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North and South America were the last continents to be settled by humans, but exactly when that started is a topic that has divided archaeologists.
The commonly held view is that people arrived in North America from Asia via Beringia, a land bridge that once connected the two continents, at the end of the Ice Age around 13,000 to 16,000 years ago. But more recent – and some contested – discoveries have suggested humans might have been in North America earlier.
Now, researchers studying fossilized human footprints in New Mexico say they have the first unequivocal evidence that humans were in North America at least 23,000 years ago.
“The peopling of the Americas is one of those things that has been for many years very contentious and a lot of archeologists hold views with almost religious zeal,” said Matthew Bennett, a professor and specialist in ancient footprints at Bournemouth University and author of a study on the new findings that published in the journal Science on Thursday.
“One of the problems is that there is very few data points,” he added.
Bennett and his colleagues were able to accurately date 61 footprints by radiocarbon dating layers of aquatic plant seeds that had been preserved above and below them. The prints, which were discovered in the Tularosa Basin in White Sands National Park, were made 21,000 to 23,000 years ago, the researchers found.
The timing and location of the prints in southwestern North America suggests that humans must have been on the continent much earlier than previously thought, Bennett said. The people who made the footprints – mostly teenagers and children – were living in New Mexico at the height of the last Ice Age.
Between 19,000 and 26,000 years ago, a period known as the Last Glacial Maximum, two massive ice sheets covered the northern third of the continent and reached as far south as New York City, Cincinnati and Des Moines, Iowa. The ice and cold temperatures would have made a journey between Asia and Alaska impossible during that time, meaning the people who made the footprints likely arrived much earlier.
“It’s the first unequivocal site and a good data point that places people in the American southwest around the last glacial maximum,” Bennett said.
“That’s the important point because it allows you to look at the older sites, the more controversial sites, with a different light.”
One such site is Chiquihuite Cave in Zacatecas in central Mexico, where flaked stone tools shaped by humans that date back to 30,000 years ago have been found.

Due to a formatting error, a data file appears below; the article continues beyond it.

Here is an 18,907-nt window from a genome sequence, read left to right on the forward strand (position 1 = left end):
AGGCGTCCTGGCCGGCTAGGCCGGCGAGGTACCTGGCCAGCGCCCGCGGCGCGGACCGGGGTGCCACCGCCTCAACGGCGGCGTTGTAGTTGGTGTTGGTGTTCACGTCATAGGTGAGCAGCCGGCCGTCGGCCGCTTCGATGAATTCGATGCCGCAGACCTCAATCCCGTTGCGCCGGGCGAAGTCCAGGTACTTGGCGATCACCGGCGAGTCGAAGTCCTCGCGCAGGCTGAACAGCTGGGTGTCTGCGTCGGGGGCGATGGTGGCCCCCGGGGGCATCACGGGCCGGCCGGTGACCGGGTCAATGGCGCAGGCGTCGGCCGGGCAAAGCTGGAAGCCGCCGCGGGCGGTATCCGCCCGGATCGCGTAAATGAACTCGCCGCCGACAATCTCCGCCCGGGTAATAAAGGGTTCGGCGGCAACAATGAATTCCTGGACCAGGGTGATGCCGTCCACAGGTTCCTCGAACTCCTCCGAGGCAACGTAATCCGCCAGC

David Rachal, a geoarchaeology consultant who has worked with the human and animal trackways in the Tularosa Basin for eight years, said the footprint dates provided by Bennett and his team looked “extremely solid,” with seeds providing very reliable and precise ages through radiocarbon dating.
“Plus, these dates come from seed layers located above and below the trackway surface, which brackets the track-forming event. You could not ask for a better setup,” said Rachal, who was not involved in the study.
However, he said it was puzzling that no artifacts, such as stone tools, had been found in the area.
“These tracks suggest that people were in New Mexico way earlier than expected. This is a theme that is gaining some serious traction in the literature. However, we need to be cautious and more research needs to be done before we start doing a lot of arm waving,” Rachal said.
Kids and teens
The footprints were likely made in soft ground at the edge of a wetland. Wind probably blew dust over the surface, silting in the prints, Bennett said.
Hunter-gatherers, he said, would have done a lot more than 10,000 steps a day, meaning at least a few footprints would survive in the fossil record.
The analysis of the dimensions of the footprints suggested they were made by children between 9 and 14 years old – a pattern that’s seen at other fossilized footprint sites. Tracks of mammoths, giant ground sloth, dire wolves and birds are all present at the site as well.
“One hypothesis for this is that division of labor, in which adults are involved in skilled tasks whereas fetching and carrying are delegated to teenagers,” the study noted.
“Children accompany the teenagers, and collectively they leave a higher number of footprints that preferentially recorded in the fossil record.”